and technological considerations—and exceed the committee’s mandate—would necessarily be involved.

The committee studied energy technologies that constitute the largest portion of the U.S. energy system or that represent energy sources showing substantial increases (>20%) in consumption over the past several years. We evaluated each of these technologies over their entire life cycles—from fuel extraction to energy production, distribution, and use to disposal of waste products—and considered the external effects at each stage.

Estimating the damages associated with external effects was a multistep process, with most steps entailing assumptions and their associated uncertainties. Our method, based on the “damage function approach,” started with estimates of burdens (such as air-pollutant emissions and water-pollutant discharges). Using mathematical models, we then estimated these burdens’ resultant ambient concentrations as well the ensuing exposures. The exposures were then associated with consequent effects, to which we attached monetary values in order to produce damage estimates. One of the ways economists assign monetary values to energy-related adverse effects is to study people’s preferences for reducing those effects. The process of placing monetary values on these impacts is analogous to determining the price people are willing to pay for commercial products. We applied these methods to a year close to the present (2005) for which data were available and also to a future year (2030) to gauge the impacts of possible changes in technology.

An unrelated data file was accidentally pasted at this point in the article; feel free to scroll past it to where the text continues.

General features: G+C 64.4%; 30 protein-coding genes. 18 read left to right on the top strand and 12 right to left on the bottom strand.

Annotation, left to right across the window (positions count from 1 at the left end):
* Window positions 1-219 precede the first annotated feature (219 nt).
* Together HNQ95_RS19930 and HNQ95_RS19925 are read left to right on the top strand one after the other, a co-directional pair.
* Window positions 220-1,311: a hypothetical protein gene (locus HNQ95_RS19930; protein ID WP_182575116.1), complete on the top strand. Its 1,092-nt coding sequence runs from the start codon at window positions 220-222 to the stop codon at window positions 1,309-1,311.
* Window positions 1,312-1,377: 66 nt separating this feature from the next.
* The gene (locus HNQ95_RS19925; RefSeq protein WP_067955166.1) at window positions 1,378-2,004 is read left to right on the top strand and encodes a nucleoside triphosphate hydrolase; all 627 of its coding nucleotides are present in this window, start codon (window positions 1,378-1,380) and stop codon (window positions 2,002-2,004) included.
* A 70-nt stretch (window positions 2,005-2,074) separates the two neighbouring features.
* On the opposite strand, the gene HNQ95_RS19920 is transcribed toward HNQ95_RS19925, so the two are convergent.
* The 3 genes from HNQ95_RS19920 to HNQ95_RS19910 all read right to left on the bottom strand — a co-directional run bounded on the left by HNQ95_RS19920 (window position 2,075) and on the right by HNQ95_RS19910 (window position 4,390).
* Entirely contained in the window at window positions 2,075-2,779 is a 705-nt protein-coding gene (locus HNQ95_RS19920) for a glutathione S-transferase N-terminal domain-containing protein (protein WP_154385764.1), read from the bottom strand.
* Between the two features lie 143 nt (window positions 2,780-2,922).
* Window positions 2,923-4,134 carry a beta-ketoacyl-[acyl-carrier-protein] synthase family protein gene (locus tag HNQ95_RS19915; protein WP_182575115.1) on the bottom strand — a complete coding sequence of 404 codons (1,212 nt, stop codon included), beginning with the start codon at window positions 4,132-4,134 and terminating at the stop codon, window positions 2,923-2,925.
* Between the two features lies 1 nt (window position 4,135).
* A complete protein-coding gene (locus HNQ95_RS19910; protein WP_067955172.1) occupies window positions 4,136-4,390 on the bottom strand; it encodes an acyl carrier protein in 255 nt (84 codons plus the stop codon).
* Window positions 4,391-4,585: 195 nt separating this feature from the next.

A key requisite to applying our methods was determining which policy-relevant effects are truly external, as defined by economists. For example, increased food prices caused by the conversion of agricultural land from food to biofuel production, are not considered to represent an external cost, as they result from (presumably properly functioning) markets. Higher food prices may of course raise important social concerns and may thus be an issue for policy makers, but because they do not constitute an external cost they were not included in the study.

Based on the results of external-cost studies published in the 1990s, we focused especially on air pollution. In particular, we evaluated effects related to emissions of particulate matter (PM), sulfur dioxide (SO2), and oxides of nitrogen (NOx), which form criteria air pollutants.1 We monetized effects of those pollutants on human health, grain crop and timber yields, building materials, recreation, and visibility of outdoor vistas. Health damages, which include premature mortality and morbidity (such as chronic bronchi-


Criteria pollutants, also known as “common pollutants” are identified by the U.S. Environmental Protection Agency (EPA), pursuant to the Clean Air Act, as ambient pollutants that come from numerous and diverse sources and that are considered to be harmful to public health and the environment and to cause property damage.

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